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This book tackles a very important, frustrating, and potentially litigious area with which every pediatrician must wrestle on a daily basis. It is hard enough for the experienced physician to make a correct judgment call on the basis of a caller's often frightened observations and bias. Imagine how our office staff feel when they have to handle all those calls, all day long!
We are all individualistic in our approach to telephone advice, and that is why many of the telephone advice books just don't come close enough to reflecting that personal practice style that we have all cultivated. Although I have the temerity to raise a few challenges to the advice given in this book, I do give it very high marks for both content and organization.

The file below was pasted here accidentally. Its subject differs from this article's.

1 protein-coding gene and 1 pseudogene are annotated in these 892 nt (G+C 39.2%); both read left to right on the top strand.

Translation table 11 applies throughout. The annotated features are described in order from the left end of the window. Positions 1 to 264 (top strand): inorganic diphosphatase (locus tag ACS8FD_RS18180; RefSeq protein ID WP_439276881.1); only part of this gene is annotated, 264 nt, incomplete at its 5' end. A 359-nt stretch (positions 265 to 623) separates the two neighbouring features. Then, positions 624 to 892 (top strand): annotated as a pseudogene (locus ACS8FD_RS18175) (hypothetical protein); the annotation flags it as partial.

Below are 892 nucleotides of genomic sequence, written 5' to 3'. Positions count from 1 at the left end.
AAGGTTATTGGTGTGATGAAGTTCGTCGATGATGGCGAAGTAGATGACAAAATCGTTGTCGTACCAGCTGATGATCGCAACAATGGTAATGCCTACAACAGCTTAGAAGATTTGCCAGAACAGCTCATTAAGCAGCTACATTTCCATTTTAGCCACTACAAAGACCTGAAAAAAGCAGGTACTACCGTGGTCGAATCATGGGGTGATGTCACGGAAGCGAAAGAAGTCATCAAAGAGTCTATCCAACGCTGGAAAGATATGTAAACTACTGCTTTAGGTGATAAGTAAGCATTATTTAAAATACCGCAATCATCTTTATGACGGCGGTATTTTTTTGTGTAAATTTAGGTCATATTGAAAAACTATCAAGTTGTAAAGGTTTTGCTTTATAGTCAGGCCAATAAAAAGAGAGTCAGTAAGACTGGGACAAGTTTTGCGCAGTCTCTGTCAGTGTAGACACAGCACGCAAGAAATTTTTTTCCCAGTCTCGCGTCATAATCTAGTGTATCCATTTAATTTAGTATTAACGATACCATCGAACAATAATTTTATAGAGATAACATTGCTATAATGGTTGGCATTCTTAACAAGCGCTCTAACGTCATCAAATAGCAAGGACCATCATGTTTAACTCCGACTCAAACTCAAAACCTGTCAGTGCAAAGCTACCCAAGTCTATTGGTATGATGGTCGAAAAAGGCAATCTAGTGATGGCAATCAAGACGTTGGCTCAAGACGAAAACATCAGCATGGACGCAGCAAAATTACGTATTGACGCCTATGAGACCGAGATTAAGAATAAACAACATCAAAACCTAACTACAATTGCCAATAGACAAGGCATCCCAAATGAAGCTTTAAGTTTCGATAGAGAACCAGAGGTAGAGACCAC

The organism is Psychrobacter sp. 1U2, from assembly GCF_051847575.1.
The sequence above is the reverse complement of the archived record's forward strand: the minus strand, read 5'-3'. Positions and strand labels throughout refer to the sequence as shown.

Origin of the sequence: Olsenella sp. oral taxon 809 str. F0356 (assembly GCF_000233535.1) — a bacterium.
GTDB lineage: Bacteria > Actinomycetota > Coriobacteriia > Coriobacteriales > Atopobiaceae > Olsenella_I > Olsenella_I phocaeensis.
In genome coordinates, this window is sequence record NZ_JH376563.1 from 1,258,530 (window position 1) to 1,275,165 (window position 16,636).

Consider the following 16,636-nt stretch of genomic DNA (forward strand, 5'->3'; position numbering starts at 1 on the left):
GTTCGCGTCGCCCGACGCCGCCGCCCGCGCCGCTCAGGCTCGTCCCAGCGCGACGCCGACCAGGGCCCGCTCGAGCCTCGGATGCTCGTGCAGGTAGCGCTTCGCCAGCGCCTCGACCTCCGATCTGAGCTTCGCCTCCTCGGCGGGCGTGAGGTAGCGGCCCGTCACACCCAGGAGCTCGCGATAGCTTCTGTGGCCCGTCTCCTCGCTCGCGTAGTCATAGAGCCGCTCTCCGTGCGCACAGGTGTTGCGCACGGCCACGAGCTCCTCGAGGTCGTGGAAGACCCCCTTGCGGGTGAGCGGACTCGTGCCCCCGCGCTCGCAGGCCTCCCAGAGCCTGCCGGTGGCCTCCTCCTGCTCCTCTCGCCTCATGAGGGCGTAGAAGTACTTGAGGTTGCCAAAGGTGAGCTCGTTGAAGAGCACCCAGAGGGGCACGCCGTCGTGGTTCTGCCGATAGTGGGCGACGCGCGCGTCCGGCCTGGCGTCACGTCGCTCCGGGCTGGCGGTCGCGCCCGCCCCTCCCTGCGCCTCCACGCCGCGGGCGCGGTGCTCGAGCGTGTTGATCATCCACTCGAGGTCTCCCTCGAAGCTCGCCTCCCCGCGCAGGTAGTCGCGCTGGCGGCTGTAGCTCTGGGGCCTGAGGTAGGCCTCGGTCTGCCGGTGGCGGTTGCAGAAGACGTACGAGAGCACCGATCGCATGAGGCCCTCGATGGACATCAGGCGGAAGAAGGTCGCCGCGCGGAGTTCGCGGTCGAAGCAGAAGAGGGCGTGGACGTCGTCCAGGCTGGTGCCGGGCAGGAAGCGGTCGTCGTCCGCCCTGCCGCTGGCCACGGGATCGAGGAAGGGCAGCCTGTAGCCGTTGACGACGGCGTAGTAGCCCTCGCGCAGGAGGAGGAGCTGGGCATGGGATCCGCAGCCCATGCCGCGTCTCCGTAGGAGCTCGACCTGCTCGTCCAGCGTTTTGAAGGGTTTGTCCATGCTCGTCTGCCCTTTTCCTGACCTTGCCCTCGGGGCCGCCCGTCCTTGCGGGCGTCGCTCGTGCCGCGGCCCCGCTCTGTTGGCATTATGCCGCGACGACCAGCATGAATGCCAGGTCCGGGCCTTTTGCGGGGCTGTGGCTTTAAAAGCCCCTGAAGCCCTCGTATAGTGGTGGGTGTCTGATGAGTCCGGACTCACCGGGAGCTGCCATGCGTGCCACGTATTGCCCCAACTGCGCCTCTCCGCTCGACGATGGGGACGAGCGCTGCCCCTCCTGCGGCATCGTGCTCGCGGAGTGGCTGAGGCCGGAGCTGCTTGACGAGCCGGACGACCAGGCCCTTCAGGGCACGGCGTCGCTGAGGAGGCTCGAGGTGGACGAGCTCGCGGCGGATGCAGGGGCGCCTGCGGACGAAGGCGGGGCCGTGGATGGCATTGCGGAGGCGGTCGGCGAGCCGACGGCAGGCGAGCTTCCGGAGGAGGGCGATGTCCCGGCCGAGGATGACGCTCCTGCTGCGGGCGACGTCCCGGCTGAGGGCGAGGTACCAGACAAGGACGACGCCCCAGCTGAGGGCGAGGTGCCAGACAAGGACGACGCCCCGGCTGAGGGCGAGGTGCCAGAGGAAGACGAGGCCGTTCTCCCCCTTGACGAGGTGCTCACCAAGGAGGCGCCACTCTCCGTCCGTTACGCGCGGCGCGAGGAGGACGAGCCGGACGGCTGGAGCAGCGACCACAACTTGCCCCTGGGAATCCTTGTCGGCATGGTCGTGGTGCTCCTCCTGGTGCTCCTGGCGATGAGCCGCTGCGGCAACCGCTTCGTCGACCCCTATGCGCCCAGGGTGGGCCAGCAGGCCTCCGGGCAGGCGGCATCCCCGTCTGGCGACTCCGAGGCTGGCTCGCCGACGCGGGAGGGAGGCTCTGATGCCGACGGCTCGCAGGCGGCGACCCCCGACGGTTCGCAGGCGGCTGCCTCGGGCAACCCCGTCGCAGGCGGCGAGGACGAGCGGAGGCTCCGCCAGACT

Pediatric Telephone Medicine comes as a plastic spiral—bound, softcover book of medium size, spanning 237 pages. There are six chapters covering general
Dubynsky O. Pediatric Telephone Medicine: Principles, Triage, and Advice. JAMA. 1990;263(6):894–895. doi:10.1001/jama.1990.03440060142053
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